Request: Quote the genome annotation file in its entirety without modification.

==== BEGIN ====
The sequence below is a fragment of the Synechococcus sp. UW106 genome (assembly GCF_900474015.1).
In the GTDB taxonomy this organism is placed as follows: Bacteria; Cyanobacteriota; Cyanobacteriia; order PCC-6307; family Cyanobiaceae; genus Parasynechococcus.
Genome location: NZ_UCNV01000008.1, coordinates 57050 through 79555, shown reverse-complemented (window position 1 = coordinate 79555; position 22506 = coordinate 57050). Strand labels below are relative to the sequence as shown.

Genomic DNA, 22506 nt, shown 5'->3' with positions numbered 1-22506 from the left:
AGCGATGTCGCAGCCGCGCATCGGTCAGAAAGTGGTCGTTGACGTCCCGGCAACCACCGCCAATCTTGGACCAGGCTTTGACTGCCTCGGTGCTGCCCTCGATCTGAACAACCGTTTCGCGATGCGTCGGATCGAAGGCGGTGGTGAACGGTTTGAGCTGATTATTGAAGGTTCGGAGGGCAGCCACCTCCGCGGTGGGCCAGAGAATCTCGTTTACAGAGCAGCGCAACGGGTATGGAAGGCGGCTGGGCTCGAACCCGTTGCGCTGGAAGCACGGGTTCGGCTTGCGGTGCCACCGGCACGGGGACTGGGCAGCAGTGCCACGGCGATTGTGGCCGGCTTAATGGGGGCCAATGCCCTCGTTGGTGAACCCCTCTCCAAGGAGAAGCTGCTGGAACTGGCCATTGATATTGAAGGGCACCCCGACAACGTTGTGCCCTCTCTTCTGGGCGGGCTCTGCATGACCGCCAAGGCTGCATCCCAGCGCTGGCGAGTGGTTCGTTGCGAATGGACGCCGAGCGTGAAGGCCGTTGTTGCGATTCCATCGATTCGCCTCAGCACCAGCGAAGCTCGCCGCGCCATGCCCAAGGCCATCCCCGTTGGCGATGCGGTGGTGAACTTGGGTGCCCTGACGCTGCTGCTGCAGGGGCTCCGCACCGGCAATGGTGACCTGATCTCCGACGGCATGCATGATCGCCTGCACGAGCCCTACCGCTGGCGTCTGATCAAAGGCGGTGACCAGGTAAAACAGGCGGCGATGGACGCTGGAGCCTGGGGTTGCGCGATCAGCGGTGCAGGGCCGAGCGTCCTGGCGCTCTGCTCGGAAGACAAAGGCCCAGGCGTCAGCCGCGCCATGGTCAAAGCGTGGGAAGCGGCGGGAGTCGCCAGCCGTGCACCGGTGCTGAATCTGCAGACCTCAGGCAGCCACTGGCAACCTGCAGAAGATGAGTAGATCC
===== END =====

The sequence below is a fragment of the Synechococcus sp. UW106 genome (assembly GCF_900474015.1).
In the GTDB taxonomy this organism is placed as follows: Bacteria; Cyanobacteriota; Cyanobacteriia; order PCC-6307; family Cyanobiaceae; genus Parasynechococcus.
Genome location: NZ_UCNV01000008.1, coordinates 57050 through 79555, shown reverse-complemented (window position 1 = coordinate 79555; position 22506 = coordinate 57050). Strand labels below are relative to the sequence as shown.

Genomic DNA, 22506 nt, shown 5'->3' with positions numbered 1-22506 from the left:
AGCGATGTCGCAGCCGCGCATCGGTCAGAAAGTGGTCGTTGACGTCCCGGCAACCACCGCCAATCTTGGACCAGGCTTTGACTGCCTCGGTGCTGCCCTCGATCTGAACAACCGTTTCGCGATGCGTCGGATCGAAGGCGGTGGTGAACGGTTTGAGCTGATTATTGAAGGTTCGGAGGGCAGCCACCTCCGCGGTGGGCCAGAGAATCTCGTTTACAGAGCAGCGCAACGGGTATGGAAGGCGGCTGGGCTCGAACCCGTTGCGCTGGAAGCACGGGTTCGGCTTGCGGTGCCACCGGCACGGGGACTGGGCAGCAGTGCCACGGCGATTGTGGCCGGCTTAATGGGGGCCAATGCCCTCGTTGGTGAACCCCTCTCCAAGGAGAAGCTGCTGGAACTGGCCATTGATATTGAAGGGCACCCCGACAACGTTGTGCCCTCTCTTCTGGGCGGGCTCTGCATGACCGCCAAGGCTGCATCCCAGCGCTGGCGAGTGGTTCGTTGCGAATGGACGCCGAGCGTGAAGGCCGTTGTTGCGATTCCATCGATTCGCCTCAGCACCAGCGAAGCTCGCCGCGCCATGCCCAAGGCCATCCCCGTTGGCGATGCGGTGGTGAACTTGGGTGCCCTGACGCTGCTGCTGCAGGGGCTCCGCACCGGCAATGGTGACCTGATCTCCGACGGCATGCATGATCGCCTGCACGAGCCCTACCGCTGGCGTCTGATCAAAGGCGGTGACCAGGTAAAACAGGCGGCGATGGACGCTGGAGCCTGGGGTTGCGCGATCAGCGGTGCAGGGCCGAGCGTCCTGGCGCTCTGCTCGGAAGACAAAGGCCCAGGCGTCAGCCGCGCCATGGTCAAAGCGTGGGAAGCGGCGGGAGTCGCCAGCCGTGCACCGGTGCTGAATCTGCAGACCTCAGGCAGCCACTGGCAACCTGCAGAAGATGAGTAGATCC